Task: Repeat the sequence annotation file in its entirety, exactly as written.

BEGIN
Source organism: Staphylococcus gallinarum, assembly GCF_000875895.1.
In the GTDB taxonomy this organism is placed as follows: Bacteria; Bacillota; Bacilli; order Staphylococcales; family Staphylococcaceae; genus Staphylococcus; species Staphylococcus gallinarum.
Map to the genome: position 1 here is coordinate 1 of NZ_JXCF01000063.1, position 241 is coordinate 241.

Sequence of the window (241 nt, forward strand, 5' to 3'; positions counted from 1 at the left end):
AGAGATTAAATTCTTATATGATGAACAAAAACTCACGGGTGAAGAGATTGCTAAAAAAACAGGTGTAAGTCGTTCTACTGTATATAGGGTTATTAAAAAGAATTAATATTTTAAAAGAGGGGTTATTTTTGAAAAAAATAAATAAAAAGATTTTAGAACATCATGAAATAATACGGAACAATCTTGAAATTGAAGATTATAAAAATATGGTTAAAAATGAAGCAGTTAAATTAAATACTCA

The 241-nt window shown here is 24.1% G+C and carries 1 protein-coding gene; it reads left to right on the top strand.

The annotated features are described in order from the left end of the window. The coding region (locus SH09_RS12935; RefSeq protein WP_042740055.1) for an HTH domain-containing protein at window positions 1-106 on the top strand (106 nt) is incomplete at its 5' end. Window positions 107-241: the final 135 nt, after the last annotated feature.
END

Source organism: Staphylococcus gallinarum, assembly GCF_000875895.1.
In the GTDB taxonomy this organism is placed as follows: Bacteria; Bacillota; Bacilli; order Staphylococcales; family Staphylococcaceae; genus Staphylococcus; species Staphylococcus gallinarum.
Map to the genome: position 1 here is coordinate 1 of NZ_JXCF01000063.1, position 241 is coordinate 241.

Sequence of the window (241 nt, forward strand, 5' to 3'; positions counted from 1 at the left end):
AGAGATTAAATTCTTATATGATGAACAAAAACTCACGGGTGAAGAGATTGCTAAAAAAACAGGTGTAAGTCGTTCTACTGTATATAGGGTTATTAAAAAGAATTAATATTTTAAAAGAGGGGTTATTTTTGAAAAAAATAAATAAAAAGATTTTAGAACATCATGAAATAATACGGAACAATCTTGAAATTGAAGATTATAAAAATATGGTTAAAAATGAAGCAGTTAAATTAAATACTCA

The 241-nt window shown here is 24.1% G+C and carries 1 protein-coding gene; it reads left to right on the top strand.

The annotated features are described in order from the left end of the window. The coding region (locus SH09_RS12935; RefSeq protein WP_042740055.1) for an HTH domain-containing protein at window positions 1-106 on the top strand (106 nt) is incomplete at its 5' end. Window positions 107-241: the final 135 nt, after the last annotated feature.